PUBLIC SAFETY: Police begin the annual “Drive Sober or Get Pulled Over” crackdown this weekend, continuing through Sept. 3.
Paid for through federal grant money, local and state police will conduct sobriety checkpoints and have roving patrols on the roads, looking for drunk drivers.
It’s part of a concentrated national effort to make people aware about the dangers of drinking and driving. Also being used are posters, banners and mobile video display signs.
Launched nationally in 1999, the program targets some of the busiest travel times of the year — which, of course, includes Labor Day weekend.
“Many people believe that after a few drinks they’re still safe to drive,” said Gary Poedubicky, acting director of the U.S. Division of Highway Traffic Safety. “Even one drink can impair your judgment and reaction time, putting not only yourself, but everyone on the road, in danger.”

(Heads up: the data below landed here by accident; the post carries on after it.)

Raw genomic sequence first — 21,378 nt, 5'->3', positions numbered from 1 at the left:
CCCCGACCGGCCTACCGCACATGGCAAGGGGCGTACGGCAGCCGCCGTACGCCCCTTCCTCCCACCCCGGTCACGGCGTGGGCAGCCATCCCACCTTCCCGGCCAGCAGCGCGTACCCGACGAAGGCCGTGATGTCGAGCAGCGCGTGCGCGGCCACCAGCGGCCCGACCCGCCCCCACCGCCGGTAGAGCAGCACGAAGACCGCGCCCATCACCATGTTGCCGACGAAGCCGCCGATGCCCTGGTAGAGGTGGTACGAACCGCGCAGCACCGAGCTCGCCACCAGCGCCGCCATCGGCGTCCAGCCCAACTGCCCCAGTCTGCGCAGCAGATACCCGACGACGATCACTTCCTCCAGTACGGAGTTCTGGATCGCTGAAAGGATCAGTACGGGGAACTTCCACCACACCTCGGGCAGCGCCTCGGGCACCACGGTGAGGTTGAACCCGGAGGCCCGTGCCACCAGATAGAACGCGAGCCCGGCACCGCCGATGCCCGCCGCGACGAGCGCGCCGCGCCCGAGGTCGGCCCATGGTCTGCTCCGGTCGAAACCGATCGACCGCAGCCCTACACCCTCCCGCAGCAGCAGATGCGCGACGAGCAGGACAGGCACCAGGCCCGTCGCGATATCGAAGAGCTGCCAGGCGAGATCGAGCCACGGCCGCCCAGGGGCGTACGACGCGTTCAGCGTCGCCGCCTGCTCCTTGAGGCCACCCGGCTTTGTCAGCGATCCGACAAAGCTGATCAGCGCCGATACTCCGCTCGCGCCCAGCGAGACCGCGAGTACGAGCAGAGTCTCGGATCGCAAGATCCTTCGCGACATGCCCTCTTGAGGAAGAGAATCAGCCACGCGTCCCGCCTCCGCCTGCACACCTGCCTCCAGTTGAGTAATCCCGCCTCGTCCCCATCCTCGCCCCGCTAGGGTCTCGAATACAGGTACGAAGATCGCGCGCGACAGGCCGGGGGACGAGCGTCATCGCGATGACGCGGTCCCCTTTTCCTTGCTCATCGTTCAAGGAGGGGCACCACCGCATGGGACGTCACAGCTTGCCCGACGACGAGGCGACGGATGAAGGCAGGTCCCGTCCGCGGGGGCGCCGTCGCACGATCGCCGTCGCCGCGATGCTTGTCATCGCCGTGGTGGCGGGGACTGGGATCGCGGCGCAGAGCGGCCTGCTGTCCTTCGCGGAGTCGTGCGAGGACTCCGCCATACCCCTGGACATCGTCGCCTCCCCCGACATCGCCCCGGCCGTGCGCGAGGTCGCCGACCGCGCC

In 2010, drinking accounted for 20 percent of New Jersey’s motor-vehicle deaths.
The DHTS suggests you consider:
• If you plan to drink, designate a driver, someone who will not drink alcohol, before going out;
• Take mass transit, a taxi or ask a sober friend to drive you home;
• Spend the night where the activity is held;
• Dial #77 to report a drunk or aggressive driver;
• Always buckle up, every ride, regardless of your seating position in the vehicle. It’s your best defense against an impaired driver;
• If you’re intoxicated and traveling on foot, the safest way to get home is to take a cab or have a sober friend or family member drive you to your doorstep.
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